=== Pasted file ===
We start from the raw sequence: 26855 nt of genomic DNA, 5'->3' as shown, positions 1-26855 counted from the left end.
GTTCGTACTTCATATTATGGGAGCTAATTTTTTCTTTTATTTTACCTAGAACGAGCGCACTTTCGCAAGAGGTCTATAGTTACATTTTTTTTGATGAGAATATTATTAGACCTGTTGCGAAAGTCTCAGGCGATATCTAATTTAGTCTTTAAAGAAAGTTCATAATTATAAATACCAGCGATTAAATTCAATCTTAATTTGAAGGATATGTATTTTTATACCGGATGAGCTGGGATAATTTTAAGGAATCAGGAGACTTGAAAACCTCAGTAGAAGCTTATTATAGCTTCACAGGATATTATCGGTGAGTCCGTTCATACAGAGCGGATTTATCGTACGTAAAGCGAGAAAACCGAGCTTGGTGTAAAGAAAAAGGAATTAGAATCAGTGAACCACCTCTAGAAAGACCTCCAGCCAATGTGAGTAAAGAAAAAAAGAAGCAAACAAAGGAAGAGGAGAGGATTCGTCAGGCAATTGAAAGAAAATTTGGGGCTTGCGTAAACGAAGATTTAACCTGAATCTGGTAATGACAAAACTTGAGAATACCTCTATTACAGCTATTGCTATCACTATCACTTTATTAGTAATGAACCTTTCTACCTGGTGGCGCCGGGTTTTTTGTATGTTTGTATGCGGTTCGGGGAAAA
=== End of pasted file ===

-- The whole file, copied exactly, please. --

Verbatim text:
We start from the raw sequence: 26855 nt of genomic DNA, 5'->3' as shown, positions 1-26855 counted from the left end.
GTTCGTACTTCATATTATGGGAGCTAATTTTTTCTTTTATTTTACCTAGAACGAGCGCACTTTCGCAAGAGGTCTATAGTTACATTTTTTTTGATGAGAATATTATTAGACCTGTTGCGAAAGTCTCAGGCGATATCTAATTTAGTCTTTAAAGAAAGTTCATAATTATAAATACCAGCGATTAAATTCAATCTTAATTTGAAGGATATGTATTTTTATACCGGATGAGCTGGGATAATTTTAAGGAATCAGGAGACTTGAAAACCTCAGTAGAAGCTTATTATAGCTTCACAGGATATTATCGGTGAGTCCGTTCATACAGAGCGGATTTATCGTACGTAAAGCGAGAAAACCGAGCTTGGTGTAAAGAAAAAGGAATTAGAATCAGTGAACCACCTCTAGAAAGACCTCCAGCCAATGTGAGTAAAGAAAAAAAGAAGCAAACAAAGGAAGAGGAGAGGATTCGTCAGGCAATTGAAAGAAAATTTGGGGCTTGCGTAAACGAAGATTTAACCTGAATCTGGTAATGACAAAACTTGAGAATACCTCTATTACAGCTATTGCTATCACTATCACTTTATTAGTAATGAACCTTTCTACCTGGTGGCGCCGGGTTTTTTGTATGTTTGTATGCGGTTCGGGGAAAA